Anthony Swofford: I do not claim to be afflicted with Gulf War Syndrome. I have this darn ringing in my ears, and in moments of high paranoia, I attest it to GWS, but it probably has to do with firing rifles for four years. The treatment of afflicted Vets has been dissapointing. Especially in the three to four years right after the war, the Vets were dismissed as malingerers and fakes. Certainly, there are those types within the military and subsequently among those who claim to be afflicted ... but something went wrong for those women and men, and the cause may never be known, but I hope that their aftercare continually improves, and that the young men and women now deployed in the same region are somehow spared the trouble, and if some of them are sick, that they'll be treated with more respect when they come forward with their claims. Otherwise their fellows will have died for nothing ... poor treatment of veterans is poor treatment of their fallen comrades.

Austin, Tex.: Do you have any comment about the apparent attitudes of men in the armed forces toward women? I know it's not reasonable to expect soldiers to be all in touch with their softer side (they'd better not be, after all). But some of the things one hears (the AF Academy, for example) really are troubling.
Okay, not a very specific question. But do you have any thoughts on the subject?

Anthony Swofford: Gender inequality and discrimination is a problem throughout society, and the machismo of military life only increases the tendency to discriminate based on gender. And, the military constantly fails to offer safe environments for women. The horrible news of what occurred at the AF Academy is another reminder that the miltary has much work to do in preventing attacks on women.

Harrisburg, Pa.: Having been on the scene, what are your thoughts as to how many people died during Desert Storm? One Defense Department estimate was 100,000. One analyst states that estimate may be low. An Iraqi source claimed 1,500 died. That is quite a range of difference. How much damage did you witness, and which end of the estimates do you feel are more accurate?

Anthony Swofford: I witnessed a lot of carnage that was a result of the bombing campaign, from the SA/Kuwait border to Kuwait City. Lots of corpses.

I gathered the following from a newspaper report about a month ago. A woman named Beth Osborne Daponte, now at Carnegie Mellon University, was researching Iraqi deaths at the end of the war, and her numbers were as follows -- 13,000 direct civilian deaths:
70,000 subsequent civilian deaths
40,000 dead soldiers

As I recall, she was doing this work for the DOD, and got bumped when she came up with these numbers.

She also claimed that due to the uprisings in the north and south of Iraq, 30,000 peole died.

Her number now, for overall dead, is 205,000.

Sterling, Va.: How has the reaction been (if any) from your buddies in STA since the book came out?

Anthony Swofford: I haven't yet heard from any of my STA buddies. They're probably waiting for their free copies. I'm behind on mailing. I have heard from Marines who were in other units during the war, and from men who've fought in Korea and Vietnam, and the men have thanked me for creating their lives on the page, for opening up the experience of the individual Marine.

Washington, D.C.: The "shock-and-awe" bombing campaign has been going on in Baghdad in the past hour. Did that occur in the first Gulf War? What exactly is "shock-and-awe?"

Anthony Swofford: I don't know what shock-and-awe is supposed to be. Practically, it must mean a lot of bombs dropping in a short period of time and killing large nubers of people, I'd guess. I am watching the same scenes you are. Baghdad is burning.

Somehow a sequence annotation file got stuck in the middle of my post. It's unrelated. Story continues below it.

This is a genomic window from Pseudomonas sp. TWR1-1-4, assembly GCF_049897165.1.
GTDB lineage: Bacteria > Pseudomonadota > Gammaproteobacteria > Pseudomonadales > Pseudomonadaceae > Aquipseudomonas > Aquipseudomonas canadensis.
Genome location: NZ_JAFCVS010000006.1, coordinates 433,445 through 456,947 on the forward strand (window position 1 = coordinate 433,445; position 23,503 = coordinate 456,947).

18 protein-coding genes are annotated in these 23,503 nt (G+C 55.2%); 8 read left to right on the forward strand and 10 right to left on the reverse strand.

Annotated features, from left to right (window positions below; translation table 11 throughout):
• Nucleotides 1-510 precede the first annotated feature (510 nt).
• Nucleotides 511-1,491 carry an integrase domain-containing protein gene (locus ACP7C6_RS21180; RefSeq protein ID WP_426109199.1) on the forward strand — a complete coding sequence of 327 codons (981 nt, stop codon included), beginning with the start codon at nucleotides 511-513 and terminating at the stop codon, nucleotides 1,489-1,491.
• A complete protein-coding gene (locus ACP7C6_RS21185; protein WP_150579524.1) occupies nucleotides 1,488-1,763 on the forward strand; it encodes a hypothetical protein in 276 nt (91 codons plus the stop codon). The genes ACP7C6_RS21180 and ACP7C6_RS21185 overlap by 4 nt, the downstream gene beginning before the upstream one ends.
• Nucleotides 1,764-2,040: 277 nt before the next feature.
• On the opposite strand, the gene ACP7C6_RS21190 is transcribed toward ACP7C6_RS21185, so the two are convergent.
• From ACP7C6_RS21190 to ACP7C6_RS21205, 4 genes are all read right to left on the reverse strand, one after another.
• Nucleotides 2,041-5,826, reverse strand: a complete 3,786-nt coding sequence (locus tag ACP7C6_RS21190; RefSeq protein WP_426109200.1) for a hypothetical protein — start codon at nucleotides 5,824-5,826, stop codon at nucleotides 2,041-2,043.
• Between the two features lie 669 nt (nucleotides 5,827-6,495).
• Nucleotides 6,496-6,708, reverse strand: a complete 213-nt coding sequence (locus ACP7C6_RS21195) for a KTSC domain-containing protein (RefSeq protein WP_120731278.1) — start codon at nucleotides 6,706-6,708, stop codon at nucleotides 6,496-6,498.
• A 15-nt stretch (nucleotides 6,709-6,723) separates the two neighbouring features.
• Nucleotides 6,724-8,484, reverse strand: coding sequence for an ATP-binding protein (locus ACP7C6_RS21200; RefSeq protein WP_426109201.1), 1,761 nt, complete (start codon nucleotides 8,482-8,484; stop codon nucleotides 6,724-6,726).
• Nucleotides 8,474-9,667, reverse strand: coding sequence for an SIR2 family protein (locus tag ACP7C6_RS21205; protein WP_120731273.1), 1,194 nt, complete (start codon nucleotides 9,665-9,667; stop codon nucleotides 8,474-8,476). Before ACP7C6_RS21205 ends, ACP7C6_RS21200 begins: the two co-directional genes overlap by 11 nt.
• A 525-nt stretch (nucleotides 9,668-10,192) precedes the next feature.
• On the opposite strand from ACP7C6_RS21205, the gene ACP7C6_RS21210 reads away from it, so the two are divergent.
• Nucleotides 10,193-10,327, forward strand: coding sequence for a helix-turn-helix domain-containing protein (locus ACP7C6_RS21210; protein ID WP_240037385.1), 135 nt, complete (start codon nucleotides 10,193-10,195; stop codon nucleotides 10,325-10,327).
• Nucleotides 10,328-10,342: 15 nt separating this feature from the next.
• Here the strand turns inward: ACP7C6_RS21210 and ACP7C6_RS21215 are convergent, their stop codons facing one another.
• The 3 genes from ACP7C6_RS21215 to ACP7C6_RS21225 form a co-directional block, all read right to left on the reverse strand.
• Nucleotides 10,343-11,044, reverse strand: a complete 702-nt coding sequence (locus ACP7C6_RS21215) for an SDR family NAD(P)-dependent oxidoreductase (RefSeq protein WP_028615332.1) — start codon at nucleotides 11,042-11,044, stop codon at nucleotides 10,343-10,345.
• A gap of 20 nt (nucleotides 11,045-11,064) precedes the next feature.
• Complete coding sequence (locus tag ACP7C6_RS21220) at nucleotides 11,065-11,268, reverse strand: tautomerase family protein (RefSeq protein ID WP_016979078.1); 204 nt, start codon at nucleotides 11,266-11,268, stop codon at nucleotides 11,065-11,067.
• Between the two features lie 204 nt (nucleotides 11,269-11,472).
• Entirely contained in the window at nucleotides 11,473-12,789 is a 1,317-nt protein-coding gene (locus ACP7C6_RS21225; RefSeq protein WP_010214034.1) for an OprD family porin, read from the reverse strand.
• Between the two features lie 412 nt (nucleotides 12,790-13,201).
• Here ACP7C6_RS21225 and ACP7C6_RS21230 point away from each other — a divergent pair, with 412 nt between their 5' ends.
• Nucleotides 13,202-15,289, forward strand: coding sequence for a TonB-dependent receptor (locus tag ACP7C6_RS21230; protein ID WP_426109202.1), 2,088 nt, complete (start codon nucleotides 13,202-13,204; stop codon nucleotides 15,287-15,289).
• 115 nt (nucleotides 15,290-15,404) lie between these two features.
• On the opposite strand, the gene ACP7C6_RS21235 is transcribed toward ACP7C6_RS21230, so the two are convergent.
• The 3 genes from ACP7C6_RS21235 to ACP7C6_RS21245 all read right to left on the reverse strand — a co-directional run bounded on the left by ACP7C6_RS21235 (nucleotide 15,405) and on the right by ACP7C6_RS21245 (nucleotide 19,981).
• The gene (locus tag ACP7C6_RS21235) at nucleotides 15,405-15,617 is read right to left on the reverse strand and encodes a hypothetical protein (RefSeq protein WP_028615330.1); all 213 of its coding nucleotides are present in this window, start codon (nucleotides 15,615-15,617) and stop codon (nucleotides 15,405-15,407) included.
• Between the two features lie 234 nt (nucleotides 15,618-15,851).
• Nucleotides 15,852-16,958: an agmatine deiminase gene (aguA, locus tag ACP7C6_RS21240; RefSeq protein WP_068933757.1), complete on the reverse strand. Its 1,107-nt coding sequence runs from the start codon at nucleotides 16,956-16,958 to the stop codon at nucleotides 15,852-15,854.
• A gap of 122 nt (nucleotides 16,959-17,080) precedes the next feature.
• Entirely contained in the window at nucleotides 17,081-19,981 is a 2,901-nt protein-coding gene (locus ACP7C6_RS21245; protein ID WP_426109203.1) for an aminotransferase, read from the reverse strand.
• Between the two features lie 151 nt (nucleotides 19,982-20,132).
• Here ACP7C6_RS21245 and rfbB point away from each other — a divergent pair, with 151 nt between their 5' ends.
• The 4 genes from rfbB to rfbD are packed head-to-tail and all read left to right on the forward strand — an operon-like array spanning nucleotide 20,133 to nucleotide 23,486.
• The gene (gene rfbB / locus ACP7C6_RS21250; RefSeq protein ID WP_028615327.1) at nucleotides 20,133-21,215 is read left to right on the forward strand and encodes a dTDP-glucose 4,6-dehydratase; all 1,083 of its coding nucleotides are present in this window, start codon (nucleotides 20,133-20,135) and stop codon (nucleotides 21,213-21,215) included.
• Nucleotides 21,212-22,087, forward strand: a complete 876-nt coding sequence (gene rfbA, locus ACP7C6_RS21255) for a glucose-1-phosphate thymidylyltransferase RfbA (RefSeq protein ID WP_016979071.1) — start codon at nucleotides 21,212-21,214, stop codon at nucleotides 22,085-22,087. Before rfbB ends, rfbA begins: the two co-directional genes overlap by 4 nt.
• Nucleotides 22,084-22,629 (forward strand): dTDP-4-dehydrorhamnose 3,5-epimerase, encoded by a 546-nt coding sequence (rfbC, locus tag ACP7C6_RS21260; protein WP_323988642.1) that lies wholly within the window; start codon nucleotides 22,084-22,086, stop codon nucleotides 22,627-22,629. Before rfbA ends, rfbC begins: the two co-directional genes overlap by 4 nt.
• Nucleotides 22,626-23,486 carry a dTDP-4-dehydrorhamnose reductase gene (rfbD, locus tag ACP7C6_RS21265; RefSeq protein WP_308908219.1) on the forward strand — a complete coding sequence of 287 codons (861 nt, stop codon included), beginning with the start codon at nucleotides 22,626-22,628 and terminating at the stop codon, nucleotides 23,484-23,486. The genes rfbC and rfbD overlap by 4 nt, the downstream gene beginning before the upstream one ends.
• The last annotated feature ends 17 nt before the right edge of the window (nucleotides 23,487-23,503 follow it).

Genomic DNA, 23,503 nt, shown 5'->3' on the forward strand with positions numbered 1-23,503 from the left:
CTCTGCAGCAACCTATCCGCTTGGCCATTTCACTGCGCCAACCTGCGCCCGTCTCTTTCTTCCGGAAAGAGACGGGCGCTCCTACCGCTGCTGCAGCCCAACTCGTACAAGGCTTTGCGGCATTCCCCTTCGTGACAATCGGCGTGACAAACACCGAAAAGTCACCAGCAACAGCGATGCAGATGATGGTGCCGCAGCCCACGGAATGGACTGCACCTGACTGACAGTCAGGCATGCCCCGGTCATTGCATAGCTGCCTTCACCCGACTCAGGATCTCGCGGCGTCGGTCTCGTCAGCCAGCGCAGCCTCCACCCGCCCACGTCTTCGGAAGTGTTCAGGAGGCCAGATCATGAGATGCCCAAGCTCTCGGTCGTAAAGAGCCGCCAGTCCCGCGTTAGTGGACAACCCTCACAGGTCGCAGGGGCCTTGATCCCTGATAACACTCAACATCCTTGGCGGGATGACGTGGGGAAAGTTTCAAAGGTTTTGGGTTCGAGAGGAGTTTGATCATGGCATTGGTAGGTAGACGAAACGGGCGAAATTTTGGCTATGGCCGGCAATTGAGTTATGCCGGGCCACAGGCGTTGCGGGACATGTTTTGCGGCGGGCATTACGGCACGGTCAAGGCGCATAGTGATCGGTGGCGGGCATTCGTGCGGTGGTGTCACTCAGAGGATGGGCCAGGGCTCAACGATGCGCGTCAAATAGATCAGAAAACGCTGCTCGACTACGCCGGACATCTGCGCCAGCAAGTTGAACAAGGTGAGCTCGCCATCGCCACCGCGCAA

Also, it's kind of catchy, the phrase, and they like that, it's like a jingle.

Washington, D.C.: Tony -- I thought your book was beautifully written and about the most vivid depiction of war I've ever read. You mention it took you a while to get to the point where you could get it down on paper, but how long did the actual writing process take?

Anthony Swofford: Thank you for your compliment.
I wrote the book in a year ... I started it in May of 2001, a few months after the ten-year anniversary of the war, and I completed it in May of 2002. A rough year on many fronts.

Jarhead Country, Yuma, Ariz.: What is a bend-and-thrust?

Anthony Swofford: It's a combination push-up and sort of jumping jack thing. A famous Marine Corps exercise/form of physical punishment. I think the DI in FULL METAL JACKET has the recruits bust out a few. I know there is a Marine Corps exercise manual out on the market, if you're really interested.

Vienna, Va.: Hey Anthony!

I was just noticing that when writing in Hebrew, if you're not careful, the words "jarhead" and "jihad" are pretty close -- you have to know those vowels ... Thought was kind of a weird coincidence ...

Anyway, to the question: What about women in the Marines and on the frontlines? Any objections?

Anthony Swofford: JARHEAD------JIHAD. Yes, weird.
I'm not opposed to women serving in frontline units. As long as the woman can perform her combat duties. There are males who are unfit for frontline duty, too.

Washington, D.C.: Anthony: Like you, I spent around 10 months in the Gulf during the last war. A number of my fellow veterans are appalled at the administration's brusque approach to war -- its lack of apparent understanding of the impact that the invasion, no matter how "successful," will have on our long-term interests and the hostility that it will engender. We attribute it to the fact that the biggest cheerleaders for an attack (e.g., Rumsfeld and Bush -- who when called to sacrifice for his country, didn't show up) have no real clue about its affect. They talk about it like it's a game of Stratego. What are your thoughts on the subject?

Anthony Swofford: As veterans, part of our responsibility is spreading, what I call in JARHEAD, the "bad news" about war. Unfortunately, others who do not know combat, and even some who do, spread good news about war and warriors.

Boulder City, Nev.: After having fought in Iraq during the last war, is it strange or surreal to be armchairing this one, watching it unfolding on TV?

Anthony Swofford: I am having trouble watching the coverage, and in fact, I'll do the best I can to stop watching.

Anthony Swofford: Thank you for your questions. I enjoyed the chat. And thanks to those of you who've read JARHEAD, and those of you who will.
Peace, Anthony Swofford

© 2003 The Washington Post Company